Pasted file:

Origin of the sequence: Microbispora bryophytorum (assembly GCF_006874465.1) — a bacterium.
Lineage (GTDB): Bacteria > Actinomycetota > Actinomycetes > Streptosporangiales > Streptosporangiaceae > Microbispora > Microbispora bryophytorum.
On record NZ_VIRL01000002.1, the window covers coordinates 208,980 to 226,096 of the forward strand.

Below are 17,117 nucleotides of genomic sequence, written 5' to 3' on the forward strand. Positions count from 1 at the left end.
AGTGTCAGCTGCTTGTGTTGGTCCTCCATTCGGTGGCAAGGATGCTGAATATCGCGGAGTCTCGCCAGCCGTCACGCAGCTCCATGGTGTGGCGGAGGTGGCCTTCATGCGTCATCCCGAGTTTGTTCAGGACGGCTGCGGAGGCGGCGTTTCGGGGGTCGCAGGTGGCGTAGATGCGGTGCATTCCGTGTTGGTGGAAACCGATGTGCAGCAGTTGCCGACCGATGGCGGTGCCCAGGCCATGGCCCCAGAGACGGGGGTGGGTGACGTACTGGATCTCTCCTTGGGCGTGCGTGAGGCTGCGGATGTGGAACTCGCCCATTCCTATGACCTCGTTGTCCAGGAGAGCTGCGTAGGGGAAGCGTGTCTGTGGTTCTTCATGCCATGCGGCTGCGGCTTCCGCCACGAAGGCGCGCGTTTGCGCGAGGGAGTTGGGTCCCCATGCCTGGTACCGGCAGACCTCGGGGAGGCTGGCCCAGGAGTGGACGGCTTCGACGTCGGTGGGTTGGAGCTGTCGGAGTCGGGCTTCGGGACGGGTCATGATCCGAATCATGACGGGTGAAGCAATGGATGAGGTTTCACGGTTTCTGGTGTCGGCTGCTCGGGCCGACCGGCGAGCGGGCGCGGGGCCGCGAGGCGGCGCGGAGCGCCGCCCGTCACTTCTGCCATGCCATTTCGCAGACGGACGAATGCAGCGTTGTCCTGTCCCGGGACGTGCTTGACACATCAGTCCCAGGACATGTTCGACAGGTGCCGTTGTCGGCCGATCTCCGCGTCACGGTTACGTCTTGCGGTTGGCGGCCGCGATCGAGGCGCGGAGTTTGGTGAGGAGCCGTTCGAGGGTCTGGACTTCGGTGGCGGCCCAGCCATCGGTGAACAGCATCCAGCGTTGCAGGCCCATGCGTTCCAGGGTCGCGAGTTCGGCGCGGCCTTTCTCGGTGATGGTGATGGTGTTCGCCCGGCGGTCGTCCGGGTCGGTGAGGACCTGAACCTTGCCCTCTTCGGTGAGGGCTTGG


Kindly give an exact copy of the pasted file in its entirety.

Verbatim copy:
Origin of the sequence: Microbispora bryophytorum (assembly GCF_006874465.1) — a bacterium.
Lineage (GTDB): Bacteria > Actinomycetota > Actinomycetes > Streptosporangiales > Streptosporangiaceae > Microbispora > Microbispora bryophytorum.
On record NZ_VIRL01000002.1, the window covers coordinates 208,980 to 226,096 of the forward strand.

Below are 17,117 nucleotides of genomic sequence, written 5' to 3' on the forward strand. Positions count from 1 at the left end.
AGTGTCAGCTGCTTGTGTTGGTCCTCCATTCGGTGGCAAGGATGCTGAATATCGCGGAGTCTCGCCAGCCGTCACGCAGCTCCATGGTGTGGCGGAGGTGGCCTTCATGCGTCATCCCGAGTTTGTTCAGGACGGCTGCGGAGGCGGCGTTTCGGGGGTCGCAGGTGGCGTAGATGCGGTGCATTCCGTGTTGGTGGAAACCGATGTGCAGCAGTTGCCGACCGATGGCGGTGCCCAGGCCATGGCCCCAGAGACGGGGGTGGGTGACGTACTGGATCTCTCCTTGGGCGTGCGTGAGGCTGCGGATGTGGAACTCGCCCATTCCTATGACCTCGTTGTCCAGGAGAGCTGCGTAGGGGAAGCGTGTCTGTGGTTCTTCATGCCATGCGGCTGCGGCTTCCGCCACGAAGGCGCGCGTTTGCGCGAGGGAGTTGGGTCCCCATGCCTGGTACCGGCAGACCTCGGGGAGGCTGGCCCAGGAGTGGACGGCTTCGACGTCGGTGGGTTGGAGCTGTCGGAGTCGGGCTTCGGGACGGGTCATGATCCGAATCATGACGGGTGAAGCAATGGATGAGGTTTCACGGTTTCTGGTGTCGGCTGCTCGGGCCGACCGGCGAGCGGGCGCGGGGCCGCGAGGCGGCGCGGAGCGCCGCCCGTCACTTCTGCCATGCCATTTCGCAGACGGACGAATGCAGCGTTGTCCTGTCCCGGGACGTGCTTGACACATCAGTCCCAGGACATGTTCGACAGGTGCCGTTGTCGGCCGATCTCCGCGTCACGGTTACGTCTTGCGGTTGGCGGCCGCGATCGAGGCGCGGAGTTTGGTGAGGAGCCGTTCGAGGGTCTGGACTTCGGTGGCGGCCCAGCCATCGGTGAACAGCATCCAGCGTTGCAGGCCCATGCGTTCCAGGGTCGCGAGTTCGGCGCGGCCTTTCTCGGTGATGGTGATGGTGTTCGCCCGGCGGTCGTCCGGGTCGGTGAGGACCTGAACCTTGCCCTCTTCGGTGAGGGCTTGG